The Untold History of Horses in America: New Study Challenges Western Narrative
The story of horses in the Americas dates back 65 million years when the common ancestor of the Equidae family was born on the continent.
The common ancestor of the Equidae family, which includes horses, zebras, and donkeys, was born on the American continent 65 million years ago. The Equus genus, which includes horses, zebras, and donkeys, also appears in North America 4 million years ago and arrives several times on our Eurasian continent thanks to the retreats of the sea.
The story of horses in the Americas
Starting from 12,000 years ago, no more vestiges are found in the Americas. It is therefore concluded that the horse became extinct. Its evolutionary history continues in Eurasia, where it is domesticated 4,200 years ago and supplants all existing wild species. From the 16th century, the conquistadors brought horses back to the Americas.
So far, the story seems simple and accepted by the Western world. Only, this story imposes the fact that the Native Americans did not have horses at the time of colonization and that they only adopted them in 1680.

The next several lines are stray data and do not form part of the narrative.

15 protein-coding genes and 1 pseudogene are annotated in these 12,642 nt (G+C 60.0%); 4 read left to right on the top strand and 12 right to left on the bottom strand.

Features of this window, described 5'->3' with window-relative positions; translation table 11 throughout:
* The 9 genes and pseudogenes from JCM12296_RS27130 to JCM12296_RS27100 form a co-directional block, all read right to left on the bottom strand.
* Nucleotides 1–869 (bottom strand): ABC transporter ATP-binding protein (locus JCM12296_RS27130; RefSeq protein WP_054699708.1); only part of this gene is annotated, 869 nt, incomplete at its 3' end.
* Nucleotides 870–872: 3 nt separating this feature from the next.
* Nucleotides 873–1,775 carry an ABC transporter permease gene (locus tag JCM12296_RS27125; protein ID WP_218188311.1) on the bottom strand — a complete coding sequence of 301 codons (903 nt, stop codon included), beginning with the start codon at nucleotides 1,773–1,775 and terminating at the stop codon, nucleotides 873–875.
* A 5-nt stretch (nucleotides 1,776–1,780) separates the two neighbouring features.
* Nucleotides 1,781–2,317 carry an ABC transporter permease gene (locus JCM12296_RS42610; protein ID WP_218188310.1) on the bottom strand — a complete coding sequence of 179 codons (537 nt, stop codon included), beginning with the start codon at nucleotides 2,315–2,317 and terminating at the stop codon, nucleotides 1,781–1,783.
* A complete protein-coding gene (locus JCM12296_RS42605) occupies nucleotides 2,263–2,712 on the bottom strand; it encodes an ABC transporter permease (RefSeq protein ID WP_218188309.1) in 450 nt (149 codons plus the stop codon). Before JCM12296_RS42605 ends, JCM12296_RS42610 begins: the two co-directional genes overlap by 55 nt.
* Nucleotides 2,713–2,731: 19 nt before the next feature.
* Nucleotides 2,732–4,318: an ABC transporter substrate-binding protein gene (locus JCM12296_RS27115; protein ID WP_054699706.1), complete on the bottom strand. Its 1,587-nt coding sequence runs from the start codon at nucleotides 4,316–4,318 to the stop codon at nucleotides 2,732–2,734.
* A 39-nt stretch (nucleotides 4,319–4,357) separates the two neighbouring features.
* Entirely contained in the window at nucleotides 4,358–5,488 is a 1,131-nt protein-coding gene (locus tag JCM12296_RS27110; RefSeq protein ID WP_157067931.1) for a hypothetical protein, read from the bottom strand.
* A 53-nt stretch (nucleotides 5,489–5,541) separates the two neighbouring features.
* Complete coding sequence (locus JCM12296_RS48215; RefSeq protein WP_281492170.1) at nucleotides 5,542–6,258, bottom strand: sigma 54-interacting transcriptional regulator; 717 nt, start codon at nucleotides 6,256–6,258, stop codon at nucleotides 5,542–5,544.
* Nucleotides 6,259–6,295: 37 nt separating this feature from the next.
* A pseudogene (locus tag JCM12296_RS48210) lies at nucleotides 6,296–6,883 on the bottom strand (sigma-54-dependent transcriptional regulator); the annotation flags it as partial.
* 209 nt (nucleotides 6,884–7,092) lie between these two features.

To try to solve this enigma, Yvette Running Horse Collin, a Native American anthropologist, contacted geneticist Ludovic Orlando to finally associate more than 80 scientists from around the world to reconsider everything.
Re-study all the collections of American horses, all the archaeological and paleontological pieces, and study the ancient and current DNA of horses to understand their genetic history.
The result is that Native American horses had a diet of corn, which was not cultivated by Westerners in 1680. Native American horses are therefore older than this date, so this story must be rewritten.
On the other hand, it seems that the horse did indeed disappear from the Americas 12,000 years ago.